High Court rejects overseas doctors' challenge of UK work restrictionsBMJ 2007; 334 doi: https://doi.org/10.1136/bmj.39125.369178.DB (Published 15 February 2007) Cite this as: BMJ 2007;334:333
Doctors from other countries who challenged the UK government in the High Court over new rules restricting their right to work in Britain lost their case last week.
Mr Justice Stanley Burnton ruled that the government had acted lawfully when it abolished the permit free training scheme, which allowed graduates of foreign medical schools outside the European Union to take up training posts in the United Kingdom without a work permit.
He also upheld guidance from the Department of Health that has made it much harder for doctors on the highly skilled migrant programme to obtain appointments in the NHS.
The British Association of Physicians of Indian Origin, which brought the challenge, was given permission to now take its case to the Court of Appeal. Ramesh Mehta, the association's president, said it was seeking contributions to an appeal fund from doctors and medical organisations.
The association, which represents 5000 doctors from the Indian subcontinent, was joined in its challenge by Imran Yousaf, a doctor from Pakistan. The judge revealed that Dr Yousaf had committed suicide last month, after the case was heard in the High Court but before the outcome was known.
Dr Yousaf came to England to complete his postgraduate training, running up substantial debts, but had not been able to obtain an NHS post before the rules changed in April 2006, the judge said. In his application to the court, Dr Yousaf said he would never have come to the UK or remained here had he known that permit free training was under threat.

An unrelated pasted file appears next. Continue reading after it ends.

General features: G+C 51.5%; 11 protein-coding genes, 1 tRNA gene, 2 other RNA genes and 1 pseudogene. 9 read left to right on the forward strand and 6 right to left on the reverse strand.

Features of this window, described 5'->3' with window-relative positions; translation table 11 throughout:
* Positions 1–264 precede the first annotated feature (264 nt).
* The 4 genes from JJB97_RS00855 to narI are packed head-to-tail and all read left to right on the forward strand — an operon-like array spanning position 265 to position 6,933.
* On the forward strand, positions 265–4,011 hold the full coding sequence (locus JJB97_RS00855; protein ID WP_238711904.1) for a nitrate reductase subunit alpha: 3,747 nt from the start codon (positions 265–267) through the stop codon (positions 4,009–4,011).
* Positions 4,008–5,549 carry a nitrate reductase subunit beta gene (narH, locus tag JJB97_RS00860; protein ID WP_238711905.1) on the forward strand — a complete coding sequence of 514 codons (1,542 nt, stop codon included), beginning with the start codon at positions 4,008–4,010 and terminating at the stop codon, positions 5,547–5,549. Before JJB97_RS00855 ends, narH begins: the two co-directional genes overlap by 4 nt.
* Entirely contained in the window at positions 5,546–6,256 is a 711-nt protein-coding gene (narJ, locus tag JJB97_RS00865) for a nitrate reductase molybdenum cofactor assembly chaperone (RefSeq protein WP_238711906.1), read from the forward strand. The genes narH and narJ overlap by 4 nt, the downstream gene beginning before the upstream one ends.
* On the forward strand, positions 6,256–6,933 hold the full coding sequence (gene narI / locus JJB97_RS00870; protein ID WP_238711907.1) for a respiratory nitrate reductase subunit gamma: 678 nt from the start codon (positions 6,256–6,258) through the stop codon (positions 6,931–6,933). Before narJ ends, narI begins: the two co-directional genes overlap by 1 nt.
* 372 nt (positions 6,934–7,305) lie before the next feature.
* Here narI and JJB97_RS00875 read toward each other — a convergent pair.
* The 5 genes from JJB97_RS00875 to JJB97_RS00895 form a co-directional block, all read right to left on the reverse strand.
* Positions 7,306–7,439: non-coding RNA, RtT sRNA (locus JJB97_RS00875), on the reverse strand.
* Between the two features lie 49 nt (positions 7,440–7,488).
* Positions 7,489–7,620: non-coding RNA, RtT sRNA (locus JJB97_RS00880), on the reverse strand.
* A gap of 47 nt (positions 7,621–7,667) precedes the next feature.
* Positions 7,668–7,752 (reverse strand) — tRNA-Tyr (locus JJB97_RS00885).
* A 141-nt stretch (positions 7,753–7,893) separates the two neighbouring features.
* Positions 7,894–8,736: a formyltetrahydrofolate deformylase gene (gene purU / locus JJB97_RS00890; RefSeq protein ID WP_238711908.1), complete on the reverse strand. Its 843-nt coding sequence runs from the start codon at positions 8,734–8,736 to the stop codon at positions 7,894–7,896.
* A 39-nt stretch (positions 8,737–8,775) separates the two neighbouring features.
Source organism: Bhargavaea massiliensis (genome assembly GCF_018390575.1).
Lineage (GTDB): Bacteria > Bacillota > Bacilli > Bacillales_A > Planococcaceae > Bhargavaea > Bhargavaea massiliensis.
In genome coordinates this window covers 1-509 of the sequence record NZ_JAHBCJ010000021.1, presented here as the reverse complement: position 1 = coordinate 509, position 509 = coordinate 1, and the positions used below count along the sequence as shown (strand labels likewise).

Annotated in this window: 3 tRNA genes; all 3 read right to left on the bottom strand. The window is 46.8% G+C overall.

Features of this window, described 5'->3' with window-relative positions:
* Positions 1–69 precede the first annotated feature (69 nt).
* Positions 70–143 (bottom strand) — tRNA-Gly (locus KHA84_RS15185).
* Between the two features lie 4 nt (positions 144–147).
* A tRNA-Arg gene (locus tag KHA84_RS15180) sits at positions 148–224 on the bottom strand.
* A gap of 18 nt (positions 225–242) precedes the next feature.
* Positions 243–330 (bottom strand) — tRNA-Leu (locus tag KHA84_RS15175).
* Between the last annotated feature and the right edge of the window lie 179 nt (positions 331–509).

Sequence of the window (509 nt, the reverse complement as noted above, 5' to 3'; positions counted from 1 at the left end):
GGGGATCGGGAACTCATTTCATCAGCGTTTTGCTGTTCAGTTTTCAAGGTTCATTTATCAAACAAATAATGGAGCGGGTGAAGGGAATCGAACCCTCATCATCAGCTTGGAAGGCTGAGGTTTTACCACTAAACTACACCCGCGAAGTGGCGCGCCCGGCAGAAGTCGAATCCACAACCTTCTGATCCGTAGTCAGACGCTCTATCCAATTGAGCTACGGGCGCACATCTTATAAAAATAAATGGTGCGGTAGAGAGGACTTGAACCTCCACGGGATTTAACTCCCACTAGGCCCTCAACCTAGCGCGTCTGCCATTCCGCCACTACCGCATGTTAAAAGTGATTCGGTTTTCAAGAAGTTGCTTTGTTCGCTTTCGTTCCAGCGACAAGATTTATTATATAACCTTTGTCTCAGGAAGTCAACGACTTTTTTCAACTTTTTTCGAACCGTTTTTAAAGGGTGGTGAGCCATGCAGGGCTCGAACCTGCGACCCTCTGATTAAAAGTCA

The changes to the rules prevent doctors from outside the EU taking up UK training posts if there are eligible candidates for the posts from the UK and EU.
In the past, the judge said, the NHS had a shortage of British trained doctors, which had been alleviated by large numbers of foreign doctors, mainly from India, coming to the UK to train or work.
But a big expansion in medical school intake meant that allowing overseas doctors to obtain training posts in the same numbers would have left many UK medical graduates unable to complete their training.
The association's lawyers argued that the government had acted unlawfully in failing to consult it before the rule changes were announced without notice in March 2006, to take effect the next month. But the judge ruled that the government was under no obligation to consult the association in advance.
He said that the Home Office had failed to carry out an assessment of the effect of the change on racial equality, as required by the 1976 Race Relations Act, but that this did not justify quashing the regulations.
Edwin Borman, chairman of the BMA's international committee, described the government's treatment of overseas doctors as “very disappointing.” He said, “They were given the impression that they'd be able to contribute to the NHS and spend their whole careers in the UK. Then the rules changed overnight and many were forced to leave.
“The failure of the government to consult with the medical profession meant that they had little opportunity to prepare to leave the country.”
Andrew Rowland, vice chairman of the BMA's Junior Doctors Committee, said: “We are in the middle of the recruitment process for new junior doctor posts, and it is crucial that the Department of Health issues full and transparent guidance immediately.
“The deadline for shortlisting job applications is two weeks away, so those involved in selection need to be absolutely clear about what this decision means. If they're not, the whole recruitment process will fall apart.
“The government must learn lessons from this episode. It needs to undertake rigorous, long term workforce planning so we can be honest with overseas doctors about opportunities in the UK.
“If that had happened in the past we wouldn't be in this situation now.”